NUM's CNC technology has been used to bring the programming software and motion control system on an old floor-type horizontal boring mill originally manufactured by Gray up to state-of-the-art standards.
The electrical upgrade was performed by the automation system integrator, MasterControls LLC Inc. (MCI), and was part of a complete mechanical rebuild of the mill by a major US machine rebuilder. The machine is now in production with an end-user working in the mining industry.
The mill - which has a massive 42-foot travel on the main horizontal axis and weighs over 100,000 pounds (>45,000 kg) - had originally been converted from manual to CNC operation back in the 1970s. However, the control system was primitive by today's standards, with numerous drawbacks including limited CNC functionality, a very small memory size, and no networking capability.
MCI and its rebuilder customer performed an extremely comprehensive electrical and mechanical rebuild on the mill - even adding a secondary x-axis. By choosing a NUM CNC kernel, MCI has been able to bring the mill's CNC functionality up to modern standards. New capabilities include compatibility with RS274 G-code programming, probing functionality, and an industrial PC front end providing unlimited program storage - as well as networking.
MCI's introduction of a tandem drive arrangement on the x-axis has made a major contribution to the machine's performance and accuracy, increasing torque dramatically for the main axis of the machine. The two axes are now synchronized in a master-slave arrangement, with the new secondary axis set to lag the primary axis very slightly in order to maintain tension in the geartrain and eliminate backlash.
The flexibility of the drives and control software that allowed this configuration was an important reason behind MCI's decision to base the upgrade on NUM technology, as its drives support master-slave architectures. As this was a critical element of the project, MCI visited NUM's facility in Illinois during the development of the control system to physically test the tandem control, as well as to get the CNC vendor's feedback on MCI's proposed control and programming scheme.
Improving the underlying precision and accuracy of the heavily-built mill was a major feature of the control system upgrade, and MCI additionally implemented a table with laser measurements of axis positions to compensate for other variations in the mechanics.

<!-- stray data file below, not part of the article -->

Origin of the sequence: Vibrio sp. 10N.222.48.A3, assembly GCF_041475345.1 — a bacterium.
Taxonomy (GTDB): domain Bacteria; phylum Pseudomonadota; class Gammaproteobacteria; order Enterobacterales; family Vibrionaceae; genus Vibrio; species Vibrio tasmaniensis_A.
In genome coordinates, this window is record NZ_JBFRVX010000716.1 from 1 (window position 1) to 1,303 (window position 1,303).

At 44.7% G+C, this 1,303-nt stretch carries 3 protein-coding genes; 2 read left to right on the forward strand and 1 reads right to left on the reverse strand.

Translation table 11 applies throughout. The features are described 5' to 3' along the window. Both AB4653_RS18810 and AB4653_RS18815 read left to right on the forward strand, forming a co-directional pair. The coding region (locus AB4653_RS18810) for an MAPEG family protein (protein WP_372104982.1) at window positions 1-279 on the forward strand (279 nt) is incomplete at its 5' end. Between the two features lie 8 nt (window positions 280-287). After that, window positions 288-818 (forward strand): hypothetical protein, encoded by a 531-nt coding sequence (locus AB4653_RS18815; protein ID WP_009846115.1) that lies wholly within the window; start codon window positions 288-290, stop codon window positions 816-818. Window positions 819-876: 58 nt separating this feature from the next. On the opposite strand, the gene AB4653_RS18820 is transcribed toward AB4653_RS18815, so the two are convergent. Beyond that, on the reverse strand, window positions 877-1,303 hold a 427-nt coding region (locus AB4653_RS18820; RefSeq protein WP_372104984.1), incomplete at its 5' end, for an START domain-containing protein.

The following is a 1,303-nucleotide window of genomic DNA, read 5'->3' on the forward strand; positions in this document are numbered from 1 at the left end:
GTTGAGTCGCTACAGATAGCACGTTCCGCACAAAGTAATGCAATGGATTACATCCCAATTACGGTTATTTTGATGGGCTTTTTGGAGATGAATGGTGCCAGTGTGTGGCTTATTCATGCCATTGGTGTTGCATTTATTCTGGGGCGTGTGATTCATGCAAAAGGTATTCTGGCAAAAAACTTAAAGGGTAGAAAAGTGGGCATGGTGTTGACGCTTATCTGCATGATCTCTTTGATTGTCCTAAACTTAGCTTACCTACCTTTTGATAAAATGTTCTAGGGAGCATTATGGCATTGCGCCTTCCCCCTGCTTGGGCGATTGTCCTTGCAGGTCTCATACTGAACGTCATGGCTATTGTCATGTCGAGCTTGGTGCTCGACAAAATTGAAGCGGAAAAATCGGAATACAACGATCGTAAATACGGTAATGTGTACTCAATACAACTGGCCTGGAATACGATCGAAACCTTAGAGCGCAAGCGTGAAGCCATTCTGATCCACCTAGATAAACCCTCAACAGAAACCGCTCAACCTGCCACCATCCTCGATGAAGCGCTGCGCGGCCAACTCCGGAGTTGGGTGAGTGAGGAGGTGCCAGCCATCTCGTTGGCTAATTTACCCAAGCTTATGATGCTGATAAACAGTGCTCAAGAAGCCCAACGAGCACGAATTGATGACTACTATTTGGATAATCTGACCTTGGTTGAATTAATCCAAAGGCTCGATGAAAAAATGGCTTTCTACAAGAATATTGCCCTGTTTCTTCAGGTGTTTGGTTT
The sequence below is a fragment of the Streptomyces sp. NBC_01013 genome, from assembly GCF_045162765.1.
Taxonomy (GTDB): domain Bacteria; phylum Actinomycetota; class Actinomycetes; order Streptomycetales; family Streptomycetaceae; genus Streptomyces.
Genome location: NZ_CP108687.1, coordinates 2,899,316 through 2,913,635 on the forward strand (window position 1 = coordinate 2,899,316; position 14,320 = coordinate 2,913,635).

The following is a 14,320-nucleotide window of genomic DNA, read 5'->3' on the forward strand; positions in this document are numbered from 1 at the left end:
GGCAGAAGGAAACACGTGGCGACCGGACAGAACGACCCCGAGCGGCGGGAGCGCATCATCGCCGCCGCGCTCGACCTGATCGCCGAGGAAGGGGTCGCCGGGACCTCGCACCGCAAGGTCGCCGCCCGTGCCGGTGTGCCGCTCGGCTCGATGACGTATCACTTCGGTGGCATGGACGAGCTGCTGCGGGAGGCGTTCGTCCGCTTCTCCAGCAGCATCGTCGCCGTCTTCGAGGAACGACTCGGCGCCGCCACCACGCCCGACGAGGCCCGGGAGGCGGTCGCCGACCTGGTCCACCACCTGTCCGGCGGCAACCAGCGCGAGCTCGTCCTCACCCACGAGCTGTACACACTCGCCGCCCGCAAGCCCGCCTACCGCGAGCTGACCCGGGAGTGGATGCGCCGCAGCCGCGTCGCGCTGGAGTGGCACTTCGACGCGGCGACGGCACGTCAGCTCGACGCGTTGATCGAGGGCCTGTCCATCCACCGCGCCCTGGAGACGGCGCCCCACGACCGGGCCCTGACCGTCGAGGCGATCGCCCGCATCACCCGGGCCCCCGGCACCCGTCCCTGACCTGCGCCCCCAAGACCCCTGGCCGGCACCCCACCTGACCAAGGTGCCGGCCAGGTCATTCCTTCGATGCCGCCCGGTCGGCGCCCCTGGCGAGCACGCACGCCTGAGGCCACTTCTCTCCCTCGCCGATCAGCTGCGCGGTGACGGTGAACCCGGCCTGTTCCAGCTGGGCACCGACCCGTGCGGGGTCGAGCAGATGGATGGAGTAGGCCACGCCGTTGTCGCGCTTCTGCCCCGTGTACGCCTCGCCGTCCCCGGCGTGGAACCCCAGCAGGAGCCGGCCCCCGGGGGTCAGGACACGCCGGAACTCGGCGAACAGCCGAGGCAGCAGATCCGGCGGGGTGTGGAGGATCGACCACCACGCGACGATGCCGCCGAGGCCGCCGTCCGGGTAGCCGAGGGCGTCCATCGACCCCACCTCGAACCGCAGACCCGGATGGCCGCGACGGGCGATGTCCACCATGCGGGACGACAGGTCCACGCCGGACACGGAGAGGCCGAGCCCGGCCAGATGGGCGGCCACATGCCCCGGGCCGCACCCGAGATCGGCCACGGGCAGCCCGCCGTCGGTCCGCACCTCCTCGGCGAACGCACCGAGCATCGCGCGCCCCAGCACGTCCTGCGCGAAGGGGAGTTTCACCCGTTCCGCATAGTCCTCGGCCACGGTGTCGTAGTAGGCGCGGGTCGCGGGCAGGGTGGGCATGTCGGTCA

Other key factors in choosing NUM's CNC system was the ability to upgrade the servomotor drives to advanced digital operation with absolute feedback - enhancing precision a step further. This also eliminates the need for homing moves - freeing the end user from having to reference the machine on power loss or after shutdown.
All of the control system engineering and panel building was done off site. When the retrofit control system was complete, MCI took the package to the customer rebuild site and started installation. This phase was achieved in just three days. After testing and training, the whole machine was then disassembled and shipped to the end user.
According to Jeff Petry, MCI's Managing Partner, "The refurbished mill now has both a machining accuracy and a rich programmability that is comparable with a brand new mill - but at a fraction of the cost. The technical support available from NUM, who partner with us on applications like this, makes us comfortable taking on these types of major projects."
MCI has become well known for automation upgrades on machine tools. The system integrator has over 25 years of experience in the business, replacing legacy CNC systems on lathes, mills, grinders, gear hobbers and other capital equipment. One reason behind MCI's significant share of the US machinery rebuilding market is its willingness to retain existing analog-interfaced servomotor drives on CNC systems - for economy - although this was not a factor in this latest project where the demand was for optimum precision.
In turn, MCI relies on close relationships with a number of reliable control system equipment partners, including NUM for CNC applications. If the choice of CNC technology is left to MCI, the system integrator typically chooses NUM because of the programming flexibility the system provides, and the company's willingness to provide in-depth technical support.
"Strong engineering support, and a partnership approach has always been a major element of NUM's business philosophy," adds Steve Schilling, General Manager of NUM Corporation in Naperville, Illinois. "It's one of the reasons behind the company's success with small to mid-sized machine tool OEMs, and system integrators and upgrade specialists such as MCI."